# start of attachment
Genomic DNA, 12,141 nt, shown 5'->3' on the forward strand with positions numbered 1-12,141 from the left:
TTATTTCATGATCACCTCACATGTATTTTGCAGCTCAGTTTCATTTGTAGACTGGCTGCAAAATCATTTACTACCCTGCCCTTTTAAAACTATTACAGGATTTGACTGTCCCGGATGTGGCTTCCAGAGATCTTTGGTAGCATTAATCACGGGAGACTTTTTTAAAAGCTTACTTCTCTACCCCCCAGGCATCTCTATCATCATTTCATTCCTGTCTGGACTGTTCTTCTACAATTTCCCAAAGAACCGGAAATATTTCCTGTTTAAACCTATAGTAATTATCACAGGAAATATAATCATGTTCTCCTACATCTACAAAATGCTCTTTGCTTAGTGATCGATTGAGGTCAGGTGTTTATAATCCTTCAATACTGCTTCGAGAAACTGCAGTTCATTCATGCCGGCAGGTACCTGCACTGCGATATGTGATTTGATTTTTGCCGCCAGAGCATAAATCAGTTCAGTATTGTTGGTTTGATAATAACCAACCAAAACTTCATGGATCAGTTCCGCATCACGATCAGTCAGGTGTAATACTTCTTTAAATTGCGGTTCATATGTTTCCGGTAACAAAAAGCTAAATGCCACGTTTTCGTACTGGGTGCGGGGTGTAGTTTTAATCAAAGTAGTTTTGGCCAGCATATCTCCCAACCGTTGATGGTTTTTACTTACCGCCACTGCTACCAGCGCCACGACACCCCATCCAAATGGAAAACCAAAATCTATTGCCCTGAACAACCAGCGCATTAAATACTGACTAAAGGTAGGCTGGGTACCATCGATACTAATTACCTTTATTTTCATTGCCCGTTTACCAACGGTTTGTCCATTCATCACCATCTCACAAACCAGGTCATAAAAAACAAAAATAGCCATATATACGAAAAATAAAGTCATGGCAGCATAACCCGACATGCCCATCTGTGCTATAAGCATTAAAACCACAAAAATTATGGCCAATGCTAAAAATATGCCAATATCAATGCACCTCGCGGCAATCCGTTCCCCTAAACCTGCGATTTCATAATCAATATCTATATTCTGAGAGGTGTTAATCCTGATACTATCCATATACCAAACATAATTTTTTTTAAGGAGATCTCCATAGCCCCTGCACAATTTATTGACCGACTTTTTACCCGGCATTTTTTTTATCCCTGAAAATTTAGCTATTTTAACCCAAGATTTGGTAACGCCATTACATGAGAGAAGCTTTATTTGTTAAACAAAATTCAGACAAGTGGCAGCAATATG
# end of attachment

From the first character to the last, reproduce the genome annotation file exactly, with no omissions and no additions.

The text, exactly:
Genomic DNA, 12,141 nt, shown 5'->3' on the forward strand with positions numbered 1-12,141 from the left:
TTATTTCATGATCACCTCACATGTATTTTGCAGCTCAGTTTCATTTGTAGACTGGCTGCAAAATCATTTACTACCCTGCCCTTTTAAAACTATTACAGGATTTGACTGTCCCGGATGTGGCTTCCAGAGATCTTTGGTAGCATTAATCACGGGAGACTTTTTTAAAAGCTTACTTCTCTACCCCCCAGGCATCTCTATCATCATTTCATTCCTGTCTGGACTGTTCTTCTACAATTTCCCAAAGAACCGGAAATATTTCCTGTTTAAACCTATAGTAATTATCACAGGAAATATAATCATGTTCTCCTACATCTACAAAATGCTCTTTGCTTAGTGATCGATTGAGGTCAGGTGTTTATAATCCTTCAATACTGCTTCGAGAAACTGCAGTTCATTCATGCCGGCAGGTACCTGCACTGCGATATGTGATTTGATTTTTGCCGCCAGAGCATAAATCAGTTCAGTATTGTTGGTTTGATAATAACCAACCAAAACTTCATGGATCAGTTCCGCATCACGATCAGTCAGGTGTAATACTTCTTTAAATTGCGGTTCATATGTTTCCGGTAACAAAAAGCTAAATGCCACGTTTTCGTACTGGGTGCGGGGTGTAGTTTTAATCAAAGTAGTTTTGGCCAGCATATCTCCCAACCGTTGATGGTTTTTACTTACCGCCACTGCTACCAGCGCCACGACACCCCATCCAAATGGAAAACCAAAATCTATTGCCCTGAACAACCAGCGCATTAAATACTGACTAAAGGTAGGCTGGGTACCATCGATACTAATTACCTTTATTTTCATTGCCCGTTTACCAACGGTTTGTCCATTCATCACCATCTCACAAACCAGGTCATAAAAAACAAAAATAGCCATATATACGAAAAATAAAGTCATGGCAGCATAACCCGACATGCCCATCTGTGCTATAAGCATTAAAACCACAAAAATTATGGCCAATGCTAAAAATATGCCAATATCAATGCACCTCGCGGCAATCCGTTCCCCTAAACCTGCGATTTCATAATCAATATCTATATTCTGAGAGGTGTTAATCCTGATACTATCCATATACCAAACATAATTTTTTTTAAGGAGATCTCCATAGCCCCTGCACAATTTATTGACCGACTTTTTACCCGGCATTTTTTTTATCCCTGAAAATTTAGCTATTTTAACCCAAGATTTGGTAACGCCATTACATGAGAGAAGCTTTATTTGTTAAACAAAATTCAGACAAGTGGCAGCAATATG